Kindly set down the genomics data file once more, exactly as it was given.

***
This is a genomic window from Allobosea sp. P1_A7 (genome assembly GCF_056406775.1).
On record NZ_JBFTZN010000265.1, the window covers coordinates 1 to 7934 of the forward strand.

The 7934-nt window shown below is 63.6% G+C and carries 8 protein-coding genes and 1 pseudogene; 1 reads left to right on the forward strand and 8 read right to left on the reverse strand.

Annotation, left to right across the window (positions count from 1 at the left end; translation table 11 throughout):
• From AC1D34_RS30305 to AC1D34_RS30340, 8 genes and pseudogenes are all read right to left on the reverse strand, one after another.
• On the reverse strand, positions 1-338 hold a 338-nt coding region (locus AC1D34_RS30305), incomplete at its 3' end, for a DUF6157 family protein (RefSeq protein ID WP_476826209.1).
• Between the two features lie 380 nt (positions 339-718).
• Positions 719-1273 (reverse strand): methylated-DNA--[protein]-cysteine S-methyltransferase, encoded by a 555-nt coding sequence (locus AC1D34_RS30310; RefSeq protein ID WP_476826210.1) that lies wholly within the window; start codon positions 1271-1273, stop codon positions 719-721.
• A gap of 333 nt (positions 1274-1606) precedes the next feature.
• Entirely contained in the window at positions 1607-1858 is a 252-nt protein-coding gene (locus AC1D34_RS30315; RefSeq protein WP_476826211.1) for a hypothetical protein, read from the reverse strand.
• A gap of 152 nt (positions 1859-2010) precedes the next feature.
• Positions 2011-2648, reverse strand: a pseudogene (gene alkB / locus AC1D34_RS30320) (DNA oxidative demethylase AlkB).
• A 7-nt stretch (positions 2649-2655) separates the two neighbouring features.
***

This is a genomic window from Allobosea sp. P1_A7 (genome assembly GCF_056406775.1).
On record NZ_JBFTZN010000265.1, the window covers coordinates 1 to 7934 of the forward strand.

The 7934-nt window shown below is 63.6% G+C and carries 8 protein-coding genes and 1 pseudogene; 1 reads left to right on the forward strand and 8 read right to left on the reverse strand.

Annotation, left to right across the window (positions count from 1 at the left end; translation table 11 throughout):
• From AC1D34_RS30305 to AC1D34_RS30340, 8 genes and pseudogenes are all read right to left on the reverse strand, one after another.
• On the reverse strand, positions 1-338 hold a 338-nt coding region (locus AC1D34_RS30305), incomplete at its 3' end, for a DUF6157 family protein (RefSeq protein ID WP_476826209.1).
• Between the two features lie 380 nt (positions 339-718).
• Positions 719-1273 (reverse strand): methylated-DNA--[protein]-cysteine S-methyltransferase, encoded by a 555-nt coding sequence (locus AC1D34_RS30310; RefSeq protein ID WP_476826210.1) that lies wholly within the window; start codon positions 1271-1273, stop codon positions 719-721.
• A gap of 333 nt (positions 1274-1606) precedes the next feature.
• Entirely contained in the window at positions 1607-1858 is a 252-nt protein-coding gene (locus AC1D34_RS30315; RefSeq protein WP_476826211.1) for a hypothetical protein, read from the reverse strand.
• A gap of 152 nt (positions 1859-2010) precedes the next feature.
• Positions 2011-2648, reverse strand: a pseudogene (gene alkB / locus AC1D34_RS30320) (DNA oxidative demethylase AlkB).
• A 7-nt stretch (positions 2649-2655) separates the two neighbouring features.